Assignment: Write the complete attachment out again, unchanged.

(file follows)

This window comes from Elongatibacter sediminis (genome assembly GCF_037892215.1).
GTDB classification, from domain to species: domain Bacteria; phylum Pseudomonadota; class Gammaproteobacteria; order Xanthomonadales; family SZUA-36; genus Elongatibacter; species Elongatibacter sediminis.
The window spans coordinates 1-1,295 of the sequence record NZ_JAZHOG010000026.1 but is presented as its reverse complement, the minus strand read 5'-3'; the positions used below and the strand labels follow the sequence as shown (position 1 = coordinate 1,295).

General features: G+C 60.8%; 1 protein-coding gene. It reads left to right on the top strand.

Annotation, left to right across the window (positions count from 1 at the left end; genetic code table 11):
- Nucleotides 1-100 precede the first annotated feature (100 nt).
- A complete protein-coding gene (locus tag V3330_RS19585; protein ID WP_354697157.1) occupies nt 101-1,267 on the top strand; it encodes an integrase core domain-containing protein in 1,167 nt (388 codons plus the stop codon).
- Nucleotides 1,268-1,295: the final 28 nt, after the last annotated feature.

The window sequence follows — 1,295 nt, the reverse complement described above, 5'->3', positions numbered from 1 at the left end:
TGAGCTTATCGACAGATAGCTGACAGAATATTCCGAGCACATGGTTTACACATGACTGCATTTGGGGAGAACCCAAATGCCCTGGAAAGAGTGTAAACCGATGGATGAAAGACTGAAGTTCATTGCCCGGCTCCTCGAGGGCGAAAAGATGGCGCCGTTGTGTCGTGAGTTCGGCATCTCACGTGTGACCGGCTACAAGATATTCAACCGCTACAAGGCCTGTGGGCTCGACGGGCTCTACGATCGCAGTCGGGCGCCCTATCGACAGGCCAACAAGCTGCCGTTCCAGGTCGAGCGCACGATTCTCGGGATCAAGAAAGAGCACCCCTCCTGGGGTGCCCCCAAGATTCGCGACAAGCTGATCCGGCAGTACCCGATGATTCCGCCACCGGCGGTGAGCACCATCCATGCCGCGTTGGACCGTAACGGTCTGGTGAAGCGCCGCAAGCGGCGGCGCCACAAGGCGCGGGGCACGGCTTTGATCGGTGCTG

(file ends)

This window comes from Elongatibacter sediminis (genome assembly GCF_037892215.1).
GTDB classification, from domain to species: domain Bacteria; phylum Pseudomonadota; class Gammaproteobacteria; order Xanthomonadales; family SZUA-36; genus Elongatibacter; species Elongatibacter sediminis.
The window spans coordinates 1-1,295 of the sequence record NZ_JAZHOG010000026.1 but is presented as its reverse complement, the minus strand read 5'-3'; the positions used below and the strand labels follow the sequence as shown (position 1 = coordinate 1,295).

General features: G+C 60.8%; 1 protein-coding gene. It reads left to right on the top strand.

Annotation, left to right across the window (positions count from 1 at the left end; genetic code table 11):
- Nucleotides 1-100 precede the first annotated feature (100 nt).
- A complete protein-coding gene (locus tag V3330_RS19585; protein ID WP_354697157.1) occupies nt 101-1,267 on the top strand; it encodes an integrase core domain-containing protein in 1,167 nt (388 codons plus the stop codon).
- Nucleotides 1,268-1,295: the final 28 nt, after the last annotated feature.

The window sequence follows — 1,295 nt, the reverse complement described above, 5'->3', positions numbered from 1 at the left end:
TGAGCTTATCGACAGATAGCTGACAGAATATTCCGAGCACATGGTTTACACATGACTGCATTTGGGGAGAACCCAAATGCCCTGGAAAGAGTGTAAACCGATGGATGAAAGACTGAAGTTCATTGCCCGGCTCCTCGAGGGCGAAAAGATGGCGCCGTTGTGTCGTGAGTTCGGCATCTCACGTGTGACCGGCTACAAGATATTCAACCGCTACAAGGCCTGTGGGCTCGACGGGCTCTACGATCGCAGTCGGGCGCCCTATCGACAGGCCAACAAGCTGCCGTTCCAGGTCGAGCGCACGATTCTCGGGATCAAGAAAGAGCACCCCTCCTGGGGTGCCCCCAAGATTCGCGACAAGCTGATCCGGCAGTACCCGATGATTCCGCCACCGGCGGTGAGCACCATCCATGCCGCGTTGGACCGTAACGGTCTGGTGAAGCGCCGCAAGCGGCGGCGCCACAAGGCGCGGGGCACGGCTTTGATCGGTGCTG